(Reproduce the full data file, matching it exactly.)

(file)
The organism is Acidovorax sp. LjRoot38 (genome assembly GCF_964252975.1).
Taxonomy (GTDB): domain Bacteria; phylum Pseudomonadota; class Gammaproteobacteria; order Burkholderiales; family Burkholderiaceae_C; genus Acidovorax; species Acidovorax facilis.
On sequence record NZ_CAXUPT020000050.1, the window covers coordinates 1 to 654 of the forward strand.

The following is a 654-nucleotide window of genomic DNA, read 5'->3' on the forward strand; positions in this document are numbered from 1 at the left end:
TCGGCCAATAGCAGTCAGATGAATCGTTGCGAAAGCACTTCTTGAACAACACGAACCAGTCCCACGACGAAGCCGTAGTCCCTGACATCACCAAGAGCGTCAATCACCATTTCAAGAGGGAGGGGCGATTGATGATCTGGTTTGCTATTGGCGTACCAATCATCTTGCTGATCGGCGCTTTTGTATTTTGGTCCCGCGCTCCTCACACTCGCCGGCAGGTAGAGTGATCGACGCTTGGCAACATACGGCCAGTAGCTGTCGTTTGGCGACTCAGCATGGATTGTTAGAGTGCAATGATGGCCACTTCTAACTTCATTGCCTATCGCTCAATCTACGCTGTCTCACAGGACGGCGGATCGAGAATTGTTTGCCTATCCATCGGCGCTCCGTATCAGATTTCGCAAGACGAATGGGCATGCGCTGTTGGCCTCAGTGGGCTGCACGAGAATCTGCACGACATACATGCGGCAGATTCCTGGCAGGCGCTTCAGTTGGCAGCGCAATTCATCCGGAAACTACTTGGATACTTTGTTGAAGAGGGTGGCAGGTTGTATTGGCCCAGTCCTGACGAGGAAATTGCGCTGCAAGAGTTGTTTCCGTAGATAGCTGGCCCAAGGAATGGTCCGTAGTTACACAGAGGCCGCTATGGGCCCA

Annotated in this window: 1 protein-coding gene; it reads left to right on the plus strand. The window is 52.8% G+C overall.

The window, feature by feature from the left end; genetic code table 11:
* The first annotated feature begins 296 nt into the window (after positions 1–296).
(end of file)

The organism is Acidovorax sp. LjRoot38 (genome assembly GCF_964252975.1).
Taxonomy (GTDB): domain Bacteria; phylum Pseudomonadota; class Gammaproteobacteria; order Burkholderiales; family Burkholderiaceae_C; genus Acidovorax; species Acidovorax facilis.
On sequence record NZ_CAXUPT020000050.1, the window covers coordinates 1 to 654 of the forward strand.

The following is a 654-nucleotide window of genomic DNA, read 5'->3' on the forward strand; positions in this document are numbered from 1 at the left end:
TCGGCCAATAGCAGTCAGATGAATCGTTGCGAAAGCACTTCTTGAACAACACGAACCAGTCCCACGACGAAGCCGTAGTCCCTGACATCACCAAGAGCGTCAATCACCATTTCAAGAGGGAGGGGCGATTGATGATCTGGTTTGCTATTGGCGTACCAATCATCTTGCTGATCGGCGCTTTTGTATTTTGGTCCCGCGCTCCTCACACTCGCCGGCAGGTAGAGTGATCGACGCTTGGCAACATACGGCCAGTAGCTGTCGTTTGGCGACTCAGCATGGATTGTTAGAGTGCAATGATGGCCACTTCTAACTTCATTGCCTATCGCTCAATCTACGCTGTCTCACAGGACGGCGGATCGAGAATTGTTTGCCTATCCATCGGCGCTCCGTATCAGATTTCGCAAGACGAATGGGCATGCGCTGTTGGCCTCAGTGGGCTGCACGAGAATCTGCACGACATACATGCGGCAGATTCCTGGCAGGCGCTTCAGTTGGCAGCGCAATTCATCCGGAAACTACTTGGATACTTTGTTGAAGAGGGTGGCAGGTTGTATTGGCCCAGTCCTGACGAGGAAATTGCGCTGCAAGAGTTGTTTCCGTAGATAGCTGGCCCAAGGAATGGTCCGTAGTTACACAGAGGCCGCTATGGGCCCA

Annotated in this window: 1 protein-coding gene; it reads left to right on the plus strand. The window is 52.8% G+C overall.

The window, feature by feature from the left end; genetic code table 11:
* The first annotated feature begins 296 nt into the window (after positions 1–296).